Report by Greg

Yesterday was day 6 of our mission trip. What an eventful day! After breakfast we rode to Jerusalem IV to be with the children and allow Beverly some time to give out medications. When we arrived, some people were having a small worship service. They sang songs and the pastor spoke for a while (all in Creole). We took out the kites and started flying them in the yard next to the church. Linda opened up the big parachute and the little children enjoyed tossing up little beach balls. We got about 15 kites up flying in the sky. It was a pretty cool sight to see. The children, and even the adults, had a lot of trying to get the kites flying and getting them up as far as our lines allowed.

We had a free afternoon to just spend time with the people around the mission house. I played soccer with a few, my dad played baseball, Kevin and Will had guitar lessons going again, and it was a very pleasant day. All was going smoothly until just before dinner when an elderly man showed up outside the mission house with a cut on his ankle. He was bleeding a lot, and said he cut it while riding on a motorcycle. Beverly and I both took a look at it and originally we didn’t think it was too bad, so we cleaned it, put antibiotic ointment on it, wrapped it up, and sent him on his way. Before he left we told him that if he bled through the dressing, he should come back so we could look at it again.

We ate dinner and were getting ready to leave for Daniel’s village to show the ‘Jesus film.’ Just as we were preparing to leave, the man was driven back to the mission house because he had bled through his dressing. I unwrapped it, Beverly looked at it again, and knew he was going to need stitches. Fortunately, Bro. Chuck knew where to find a suture kit and some lidocaine. After cleaning the wound, Beverly prepared the suture and then told me I should do the suturing (due to her arthritis). I just about froze–my heart started racing! Not only have I never done that, I’ve never even seen it done! But this man needed help, and if I had to be the one, then I was going to do my best to help him. We got 2 children to bring out a school bench so we could have the man lie down and gave him lidocaine injections around the wound to numb it. Once he was numb I attempted to make the first stitch…my hands were trembling and I began to sweat. The man’s skin was very tough; it made penetrating the skin quite difficult. I got the first stitch through and then had to tie a knot to prevent the line from running through the skin. This was very difficult. It was getting dark and difficult to see. Ms. Ginette came out and held 2 Luci lights over me so I could see. She also interpreted for us so we could communicate with the man and his neighbors who brought him in. Once I finally got the knot tied it was time to continue stitching. The cut was about 230 degrees around. He had very thin blood, and just kept bleeding. I was saying prayers with every stitch, praying God would steady my hand and calm my nerves. I took a deep breath and continued. With every stitch I was beginning to feel more comfortable (if that is even possible). Finally, I was nearing the end of the wound. I put in the final suture and held it tight while I tied the knot. In all, I placed 12 stitches. It was a miracle, no doubt. I am so grateful Beverly was there with me, talking me through the process and keeping me calm. After we finished, cleaned him up and put on a new dressing, his neighbor came to Beverly and me, gave us a hug, and said, “Thank you and God bless you.” It was an event I know I will never forget. I have heard my entire life that God never gives us more then we are able to handle. If anyone were to ask me before yesterday if I could suture a wound, I would have said, “Not a chance!” But God works in miraculous ways. Nothing I did would have been possible had it not been for God’s divine intervention.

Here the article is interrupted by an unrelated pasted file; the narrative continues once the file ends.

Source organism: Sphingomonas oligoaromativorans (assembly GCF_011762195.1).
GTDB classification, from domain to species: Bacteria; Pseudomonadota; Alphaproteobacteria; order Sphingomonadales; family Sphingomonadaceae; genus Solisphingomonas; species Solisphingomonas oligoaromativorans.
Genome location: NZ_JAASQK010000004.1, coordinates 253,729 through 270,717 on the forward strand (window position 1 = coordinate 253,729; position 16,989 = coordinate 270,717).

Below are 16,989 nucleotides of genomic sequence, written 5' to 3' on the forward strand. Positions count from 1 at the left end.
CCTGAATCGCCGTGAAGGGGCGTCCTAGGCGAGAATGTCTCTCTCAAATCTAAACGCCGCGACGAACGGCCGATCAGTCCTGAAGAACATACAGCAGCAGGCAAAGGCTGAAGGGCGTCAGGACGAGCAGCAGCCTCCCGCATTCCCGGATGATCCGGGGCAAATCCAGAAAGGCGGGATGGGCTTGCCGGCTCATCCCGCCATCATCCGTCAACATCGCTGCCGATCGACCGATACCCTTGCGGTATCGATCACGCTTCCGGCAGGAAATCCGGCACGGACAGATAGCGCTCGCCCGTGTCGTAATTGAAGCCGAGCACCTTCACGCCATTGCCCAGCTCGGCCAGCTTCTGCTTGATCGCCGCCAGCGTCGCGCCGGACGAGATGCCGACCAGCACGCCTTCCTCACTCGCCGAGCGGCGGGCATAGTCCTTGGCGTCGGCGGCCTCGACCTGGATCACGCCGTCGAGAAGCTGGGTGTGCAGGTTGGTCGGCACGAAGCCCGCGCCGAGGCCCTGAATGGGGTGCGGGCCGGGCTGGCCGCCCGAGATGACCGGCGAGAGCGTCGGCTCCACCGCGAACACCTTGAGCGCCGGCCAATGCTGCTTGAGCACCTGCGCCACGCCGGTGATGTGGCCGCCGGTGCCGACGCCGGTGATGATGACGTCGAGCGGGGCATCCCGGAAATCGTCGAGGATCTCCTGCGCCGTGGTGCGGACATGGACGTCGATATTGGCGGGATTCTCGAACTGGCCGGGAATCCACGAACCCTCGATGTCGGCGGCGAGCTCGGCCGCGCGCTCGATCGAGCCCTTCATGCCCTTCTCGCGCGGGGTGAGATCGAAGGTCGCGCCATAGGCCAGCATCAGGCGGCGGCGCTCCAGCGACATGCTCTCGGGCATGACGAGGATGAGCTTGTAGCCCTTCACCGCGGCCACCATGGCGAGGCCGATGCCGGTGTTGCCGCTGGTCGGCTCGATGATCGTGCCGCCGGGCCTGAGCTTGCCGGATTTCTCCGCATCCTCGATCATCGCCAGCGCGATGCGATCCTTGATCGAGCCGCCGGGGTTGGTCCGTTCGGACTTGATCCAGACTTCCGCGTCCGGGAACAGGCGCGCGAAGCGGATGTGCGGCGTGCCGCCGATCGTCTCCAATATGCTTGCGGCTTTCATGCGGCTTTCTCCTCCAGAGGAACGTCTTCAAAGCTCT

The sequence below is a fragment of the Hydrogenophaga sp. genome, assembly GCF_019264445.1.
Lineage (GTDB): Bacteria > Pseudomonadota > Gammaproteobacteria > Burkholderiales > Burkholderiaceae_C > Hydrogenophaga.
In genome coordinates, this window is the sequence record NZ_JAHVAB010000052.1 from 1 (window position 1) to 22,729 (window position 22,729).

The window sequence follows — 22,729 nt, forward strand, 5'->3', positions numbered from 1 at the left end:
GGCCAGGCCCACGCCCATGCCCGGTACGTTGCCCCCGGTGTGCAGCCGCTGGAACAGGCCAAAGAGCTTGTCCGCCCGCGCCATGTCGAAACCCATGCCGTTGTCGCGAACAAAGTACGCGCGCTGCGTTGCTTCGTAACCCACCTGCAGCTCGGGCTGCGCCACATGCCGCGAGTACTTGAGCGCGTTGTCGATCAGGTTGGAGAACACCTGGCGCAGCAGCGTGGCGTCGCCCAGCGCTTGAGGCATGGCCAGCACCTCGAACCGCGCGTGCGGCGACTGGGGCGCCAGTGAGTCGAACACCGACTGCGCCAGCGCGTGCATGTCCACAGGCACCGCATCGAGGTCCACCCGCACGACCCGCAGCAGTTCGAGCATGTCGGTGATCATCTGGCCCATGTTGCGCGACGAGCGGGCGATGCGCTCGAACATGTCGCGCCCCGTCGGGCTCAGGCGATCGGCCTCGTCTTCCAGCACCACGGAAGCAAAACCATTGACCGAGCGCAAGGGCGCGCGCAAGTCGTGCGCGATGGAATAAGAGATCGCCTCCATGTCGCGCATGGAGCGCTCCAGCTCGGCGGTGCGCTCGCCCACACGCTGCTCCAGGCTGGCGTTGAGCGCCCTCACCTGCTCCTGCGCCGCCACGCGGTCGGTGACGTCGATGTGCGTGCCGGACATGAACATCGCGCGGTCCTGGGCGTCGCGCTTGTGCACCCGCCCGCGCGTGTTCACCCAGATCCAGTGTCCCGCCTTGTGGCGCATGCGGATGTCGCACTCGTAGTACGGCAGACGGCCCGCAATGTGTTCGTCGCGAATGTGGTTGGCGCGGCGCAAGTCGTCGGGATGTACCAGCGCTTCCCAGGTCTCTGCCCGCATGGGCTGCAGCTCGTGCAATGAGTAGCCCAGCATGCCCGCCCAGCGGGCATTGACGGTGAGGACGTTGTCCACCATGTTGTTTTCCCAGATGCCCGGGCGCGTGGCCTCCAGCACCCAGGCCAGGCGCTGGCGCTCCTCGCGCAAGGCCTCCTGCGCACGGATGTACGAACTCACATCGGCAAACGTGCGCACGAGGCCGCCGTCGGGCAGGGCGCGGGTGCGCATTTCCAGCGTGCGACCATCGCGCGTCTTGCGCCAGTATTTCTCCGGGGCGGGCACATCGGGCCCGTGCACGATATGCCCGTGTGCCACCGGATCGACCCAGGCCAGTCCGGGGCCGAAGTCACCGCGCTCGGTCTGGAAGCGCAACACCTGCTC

Report by Mike

On Friday night we all gathered in Daniel’s voodoo village to show the ‘Jesus film’ for the families of the village (50-60 persons, very young to old). About 30 children 2-3 years old to young adults gathered to watch the film. The showing of this film is a regular outreach of TEM, so many of the children attending are quite familiar with it. Everyone stood, as there were only a few chairs available (as their guest, I was given a chair) or just sat down quietly on the dirt (there is no grass), and attentively watched for over an hour, totally engaged and participating within their hearts and minds. Two little girls (maybe ages 3 and 8) sat on my lap just like my own children would feel comfortable enough to do. Each held my hand when scenes were scary or hard (such as when Jesus is beaten, when the guard’s ear is cut off, the raging storm on the sea). They both knew the outcome, and they listened to me as I whispered words of encouragement, that “Jesus is going to be OK, and he will rise above all of these evil moments.”

Additionally, we all went to a small church further up the mountain to fly kites with the children–again, amazing how these children act and respond. There is total innocence in context of patience, waiting for their turn, and smiles all the time! In no time, we had 8-10 kites up and flying, all in a pretty small space; some lines would cross–no problem. They patiently worked together and cheered for their kite! I have been around children for 20+ years, parenting my own and leading within church and sports ministries and groups…never have I experienced the spirit of these children. That has been an amazing blessing and experience of this whole trip!

Haiti May 23, 2016
Haiti May 21, 2016